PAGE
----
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2020.10.02

【Young Faculty:039】Associate Professor Hiroyuki MATSUURA : Matsuura Lab, Department of Materials Engineering.



【Biography】
March 2001: B.E., Department of Materials Engineering, Faculty of Engineering, The University of Tokyo
March 2003: M.Sc., Department of Advanced Materials Science, Graduate School of Frontier Sciences, The University of Tokyo
March 2006: Ph.D., Department of Advanced Materials Science, Graduate School of Frontier Sciences, The University of Tokyo
April 2006-June 2007: Research Associate, Carnegie Mellon University
July 2007-August 2010: Assistant Professor, Department of Advanced Materials Science, Graduate School of Frontier Sciences, The University of Tokyo
August 2010-March 2012: Lecturer, Department of Advanced Materials Science, Graduate School of Frontier Sciences, The University of Tokyo
March 2012-September 2016: Associate Professor, Department of Advanced Materials Science, Graduate School of Frontier Sciences, The University of Tokyo
October 2016-Present: Associate Professor, Department of Materials Engineering, School of Engineering, The University of Tokyo

【About the Research】
Our society is based on the existence and use of various substances. Substances, which can be always supplied stably with constant quality upon the demand, are called materials. The stable supply of materials is the most important mission to support our industrial activities. In order to respond to this mission, we have been developing high-temperature processes that contribute to the stable supply of high-quality metals, one of the most important materials. Since Japan is heavily dependent on foreign countries for both resources and energy, resource and energy conservation has been a major motivation for research and development in Japan for a long time. Furthermore, the recent change in society's values, such as the sustainable development of society as a whole and the achievement of corporate social responsibility as represented by the SDGs, has led to an increasing demand for development from a different perspective. Since the high-temperature manufacturing process for steel and other metal materials is an energy-consuming process, we are working on the development of various processes and the pursuit of fundamental scientific principles to improve energy efficiency while maintaining higher material quality. In addition, we are reevaluating the by-products and wastes, which have been regarded as having no financial benefit in the past, and are engaged in activities that go beyond the conventional framework, such as the pursuit of utilization values at the elemental level and utilization in completely different fields.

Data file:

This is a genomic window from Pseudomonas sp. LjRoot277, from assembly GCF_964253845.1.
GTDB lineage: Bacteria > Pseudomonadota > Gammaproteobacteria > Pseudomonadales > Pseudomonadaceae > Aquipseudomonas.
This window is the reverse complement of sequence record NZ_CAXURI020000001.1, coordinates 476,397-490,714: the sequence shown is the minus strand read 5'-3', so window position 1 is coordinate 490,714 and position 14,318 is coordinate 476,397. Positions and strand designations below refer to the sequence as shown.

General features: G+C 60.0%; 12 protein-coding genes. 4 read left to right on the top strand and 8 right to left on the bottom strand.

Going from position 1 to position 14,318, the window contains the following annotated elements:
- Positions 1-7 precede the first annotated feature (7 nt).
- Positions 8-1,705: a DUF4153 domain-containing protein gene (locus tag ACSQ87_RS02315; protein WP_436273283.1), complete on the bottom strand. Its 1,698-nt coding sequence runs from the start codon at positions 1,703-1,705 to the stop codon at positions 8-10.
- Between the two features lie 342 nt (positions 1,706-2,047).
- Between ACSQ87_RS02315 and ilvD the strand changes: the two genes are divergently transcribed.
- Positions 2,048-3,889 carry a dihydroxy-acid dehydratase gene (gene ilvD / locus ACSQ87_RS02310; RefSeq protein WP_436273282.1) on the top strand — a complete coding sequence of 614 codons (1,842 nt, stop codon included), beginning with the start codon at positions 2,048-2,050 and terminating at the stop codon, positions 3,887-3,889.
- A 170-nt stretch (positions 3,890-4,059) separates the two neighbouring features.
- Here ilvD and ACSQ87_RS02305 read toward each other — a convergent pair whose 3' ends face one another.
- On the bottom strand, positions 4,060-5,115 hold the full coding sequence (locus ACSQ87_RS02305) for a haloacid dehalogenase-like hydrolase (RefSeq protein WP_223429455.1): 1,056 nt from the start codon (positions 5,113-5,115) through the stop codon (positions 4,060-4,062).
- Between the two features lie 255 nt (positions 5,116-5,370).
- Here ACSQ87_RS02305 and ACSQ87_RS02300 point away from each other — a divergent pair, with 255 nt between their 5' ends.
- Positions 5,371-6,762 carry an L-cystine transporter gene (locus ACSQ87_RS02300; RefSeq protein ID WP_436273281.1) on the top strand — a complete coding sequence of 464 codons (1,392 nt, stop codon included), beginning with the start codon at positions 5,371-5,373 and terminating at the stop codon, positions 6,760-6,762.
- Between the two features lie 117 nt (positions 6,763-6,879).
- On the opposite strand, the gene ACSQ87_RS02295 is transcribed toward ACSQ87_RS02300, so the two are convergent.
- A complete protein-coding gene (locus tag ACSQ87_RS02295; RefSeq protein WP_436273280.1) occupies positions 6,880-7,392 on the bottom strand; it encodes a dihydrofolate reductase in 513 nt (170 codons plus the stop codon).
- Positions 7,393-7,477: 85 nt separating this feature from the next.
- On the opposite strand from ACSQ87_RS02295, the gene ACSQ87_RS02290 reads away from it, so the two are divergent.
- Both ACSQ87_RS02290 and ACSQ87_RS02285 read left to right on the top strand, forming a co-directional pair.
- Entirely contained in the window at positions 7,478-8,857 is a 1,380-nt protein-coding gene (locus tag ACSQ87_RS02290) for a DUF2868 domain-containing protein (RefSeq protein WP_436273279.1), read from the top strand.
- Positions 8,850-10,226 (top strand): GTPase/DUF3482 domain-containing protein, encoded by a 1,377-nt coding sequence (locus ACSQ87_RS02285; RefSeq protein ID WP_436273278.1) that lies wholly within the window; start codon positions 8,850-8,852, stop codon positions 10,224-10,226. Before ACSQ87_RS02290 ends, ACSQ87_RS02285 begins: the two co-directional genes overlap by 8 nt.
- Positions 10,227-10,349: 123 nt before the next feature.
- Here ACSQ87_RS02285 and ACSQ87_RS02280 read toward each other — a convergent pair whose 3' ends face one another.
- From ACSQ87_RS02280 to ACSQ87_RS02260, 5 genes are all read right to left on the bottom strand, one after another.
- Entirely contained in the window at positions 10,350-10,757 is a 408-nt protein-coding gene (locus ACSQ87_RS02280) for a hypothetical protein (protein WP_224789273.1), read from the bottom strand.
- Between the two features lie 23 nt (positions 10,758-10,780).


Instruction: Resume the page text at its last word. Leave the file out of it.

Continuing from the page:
【Future aspirations】
For example, the research topic about the utilization of steel slag generated by steel production in the ocean to contribute to the recovery of the ocean's desertification, or "isoyake," is a completely unfamiliar field for me. In such situation, I am always looking for opportunities to learn through interactions with people in various different fields, e.g. researchers specializing in marine environmental studies, company researchers, or people in the fishing industry. Although with the risk of sounding ostentatious, I would like to pursue my dream and collaborate with new people while keeping my researches centered on the foundation of my expertise in materials science and engineering, as “modern-day alchemist”.

【WEB】
Lab : http://www.pyro.t.u-tokyo.ac.jp/